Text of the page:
Croatia Conservation Highlight | Protecting Eurasian Griffons
The IUCN Red List status of African-Eurasian vultures has seen drastic changes for the worse in recent years; the majority of species are listed as Critically Endangered, the highest category of threat, indicating a very high risk of extinction in the wild. They are the most threatened group of terrestrial migratory birds on the planet.
There are a number of reasons for population declines among vultures. They are often poisoned, either intentionally or by eating a carcass of a predator that was poisoned to protect livestock. Habitat degradation often leads to losses of nest trees or roosting sites. Declines in other species’ populations means there are fewer carcasses for vultures to feed on. And natural areas converted for human habitation eliminate most of the resources they rely on and bring them into closer contact with people who may wish to do them harm.
During the last 20 years, concerted efforts have been underway to protect griffon vultures around the Balkan Peninsula. The approach is holistic, incorporating educational and scientific programs that complement each other. In collaboration with the Zagreb Institute of Ornithology, the Griffon Vulture Visitor Centre monitors the Griffon Vulture population on the Kvarner Archipelago (Cres, Krk, Prvic and Plavnik) and marks them in their nests, following some by GPS satellite transmitter.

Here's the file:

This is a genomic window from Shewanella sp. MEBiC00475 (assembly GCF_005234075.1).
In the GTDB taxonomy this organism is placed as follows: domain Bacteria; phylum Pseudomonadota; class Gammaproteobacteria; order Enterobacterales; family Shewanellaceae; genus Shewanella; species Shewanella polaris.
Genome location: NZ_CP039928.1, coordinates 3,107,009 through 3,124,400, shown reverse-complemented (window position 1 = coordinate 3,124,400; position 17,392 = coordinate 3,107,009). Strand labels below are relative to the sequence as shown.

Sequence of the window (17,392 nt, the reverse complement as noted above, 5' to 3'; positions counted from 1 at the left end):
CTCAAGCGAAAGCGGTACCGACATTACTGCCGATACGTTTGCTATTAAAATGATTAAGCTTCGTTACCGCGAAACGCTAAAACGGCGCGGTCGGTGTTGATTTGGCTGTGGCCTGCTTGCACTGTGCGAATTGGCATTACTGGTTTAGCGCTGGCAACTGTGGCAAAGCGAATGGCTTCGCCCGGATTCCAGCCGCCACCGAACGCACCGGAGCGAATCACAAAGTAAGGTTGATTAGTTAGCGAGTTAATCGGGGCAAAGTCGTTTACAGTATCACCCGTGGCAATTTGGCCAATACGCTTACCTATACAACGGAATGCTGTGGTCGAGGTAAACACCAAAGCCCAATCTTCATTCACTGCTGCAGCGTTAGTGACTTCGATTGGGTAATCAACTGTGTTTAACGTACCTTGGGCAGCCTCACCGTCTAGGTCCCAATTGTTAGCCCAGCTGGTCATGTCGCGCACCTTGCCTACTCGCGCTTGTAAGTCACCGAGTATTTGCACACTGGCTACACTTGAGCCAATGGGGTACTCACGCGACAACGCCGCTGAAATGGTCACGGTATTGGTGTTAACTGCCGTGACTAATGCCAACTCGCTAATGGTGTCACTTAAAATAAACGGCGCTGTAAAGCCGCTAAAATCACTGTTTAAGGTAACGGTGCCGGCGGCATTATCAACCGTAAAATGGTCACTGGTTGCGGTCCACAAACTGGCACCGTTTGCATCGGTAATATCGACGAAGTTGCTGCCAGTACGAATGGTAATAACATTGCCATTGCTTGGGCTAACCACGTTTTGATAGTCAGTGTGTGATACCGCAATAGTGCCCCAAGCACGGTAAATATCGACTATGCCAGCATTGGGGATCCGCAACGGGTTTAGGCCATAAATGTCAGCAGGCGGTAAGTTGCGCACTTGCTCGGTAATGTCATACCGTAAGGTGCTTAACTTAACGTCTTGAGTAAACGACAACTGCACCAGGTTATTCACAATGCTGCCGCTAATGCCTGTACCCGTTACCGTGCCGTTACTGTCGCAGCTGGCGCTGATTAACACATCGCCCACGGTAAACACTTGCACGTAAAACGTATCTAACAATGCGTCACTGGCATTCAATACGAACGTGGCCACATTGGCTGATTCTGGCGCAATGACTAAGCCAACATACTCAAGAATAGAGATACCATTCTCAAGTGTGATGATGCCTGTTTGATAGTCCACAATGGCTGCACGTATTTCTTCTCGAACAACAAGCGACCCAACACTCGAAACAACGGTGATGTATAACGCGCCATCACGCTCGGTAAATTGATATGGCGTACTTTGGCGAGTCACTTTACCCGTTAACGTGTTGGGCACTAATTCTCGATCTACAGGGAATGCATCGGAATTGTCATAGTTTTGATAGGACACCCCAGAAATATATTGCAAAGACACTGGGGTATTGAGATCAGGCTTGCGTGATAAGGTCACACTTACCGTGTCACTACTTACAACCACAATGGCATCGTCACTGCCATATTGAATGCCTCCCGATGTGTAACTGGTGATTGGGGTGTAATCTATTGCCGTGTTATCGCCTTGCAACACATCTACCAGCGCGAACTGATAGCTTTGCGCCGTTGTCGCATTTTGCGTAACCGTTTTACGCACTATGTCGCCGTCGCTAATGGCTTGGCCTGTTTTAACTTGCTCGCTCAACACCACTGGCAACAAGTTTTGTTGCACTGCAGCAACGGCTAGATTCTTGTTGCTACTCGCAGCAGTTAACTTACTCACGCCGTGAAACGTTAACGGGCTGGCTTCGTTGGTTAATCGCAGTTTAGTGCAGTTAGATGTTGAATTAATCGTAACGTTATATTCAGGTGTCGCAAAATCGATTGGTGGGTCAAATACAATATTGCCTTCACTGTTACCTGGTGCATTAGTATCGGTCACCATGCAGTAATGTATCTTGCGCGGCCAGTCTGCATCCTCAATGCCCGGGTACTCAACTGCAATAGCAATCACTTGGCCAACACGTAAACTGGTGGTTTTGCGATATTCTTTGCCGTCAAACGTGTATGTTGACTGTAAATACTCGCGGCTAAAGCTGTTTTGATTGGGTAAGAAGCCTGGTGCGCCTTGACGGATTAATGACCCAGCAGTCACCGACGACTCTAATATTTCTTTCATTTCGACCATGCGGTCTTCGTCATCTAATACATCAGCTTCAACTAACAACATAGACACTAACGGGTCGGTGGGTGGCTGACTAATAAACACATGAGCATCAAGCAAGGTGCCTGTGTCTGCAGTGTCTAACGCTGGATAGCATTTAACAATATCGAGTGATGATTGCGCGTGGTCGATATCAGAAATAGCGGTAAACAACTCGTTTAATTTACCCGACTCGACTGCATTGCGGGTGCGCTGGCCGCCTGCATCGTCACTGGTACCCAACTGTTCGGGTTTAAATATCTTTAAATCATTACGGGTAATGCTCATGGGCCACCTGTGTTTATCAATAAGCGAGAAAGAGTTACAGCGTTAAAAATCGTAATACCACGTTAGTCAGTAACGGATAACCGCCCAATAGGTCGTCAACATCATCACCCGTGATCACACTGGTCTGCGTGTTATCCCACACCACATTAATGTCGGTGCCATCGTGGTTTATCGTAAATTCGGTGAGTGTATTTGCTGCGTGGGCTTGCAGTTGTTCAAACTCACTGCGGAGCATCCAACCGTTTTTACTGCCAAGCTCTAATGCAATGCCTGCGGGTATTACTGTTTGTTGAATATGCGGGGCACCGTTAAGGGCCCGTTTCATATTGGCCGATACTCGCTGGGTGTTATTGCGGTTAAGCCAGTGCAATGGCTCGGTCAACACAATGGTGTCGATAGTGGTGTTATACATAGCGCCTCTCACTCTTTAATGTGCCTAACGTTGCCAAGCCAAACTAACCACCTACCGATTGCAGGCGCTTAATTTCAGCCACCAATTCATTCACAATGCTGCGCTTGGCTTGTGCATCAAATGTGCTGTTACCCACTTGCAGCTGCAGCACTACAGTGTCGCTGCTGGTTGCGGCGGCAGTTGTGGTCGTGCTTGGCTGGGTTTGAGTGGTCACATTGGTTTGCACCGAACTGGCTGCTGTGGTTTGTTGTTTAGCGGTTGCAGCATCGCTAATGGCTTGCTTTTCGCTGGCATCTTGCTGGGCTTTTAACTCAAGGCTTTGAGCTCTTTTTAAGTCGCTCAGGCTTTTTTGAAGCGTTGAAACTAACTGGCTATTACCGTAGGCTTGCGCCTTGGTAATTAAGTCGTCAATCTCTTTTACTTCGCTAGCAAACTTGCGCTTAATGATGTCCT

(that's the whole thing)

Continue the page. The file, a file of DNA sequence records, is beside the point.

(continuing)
More than 860 have been ringed/marked, and there have been more than 2,000 sightings of these identified birds in Europe, Asia and Africa. On Cres, two permanent vulture restaurants provide 50–60 tons of meat per year to wild and captive vultures that have fallen into the sea or that have been injured, exhausted or poisoned. They are treated and rehabilitated in a custom-built recovery center.
During the last ten years, 112 rehabilitated griffon vultures have been released back into the wild. On top of this, almost all the electricity pylons on Cres have been made electrocution proof. As a result of these efforts, the griffon vulture population has increased during the last ten years from 35 breeding pairs to 80 on Cres, and from 12 pairs to 30 on Krk. The total population on the Kvarner Archipelago (i.e., the current Croatian population) has risen from 70 breeding pairs ten years ago to 130 pairs now.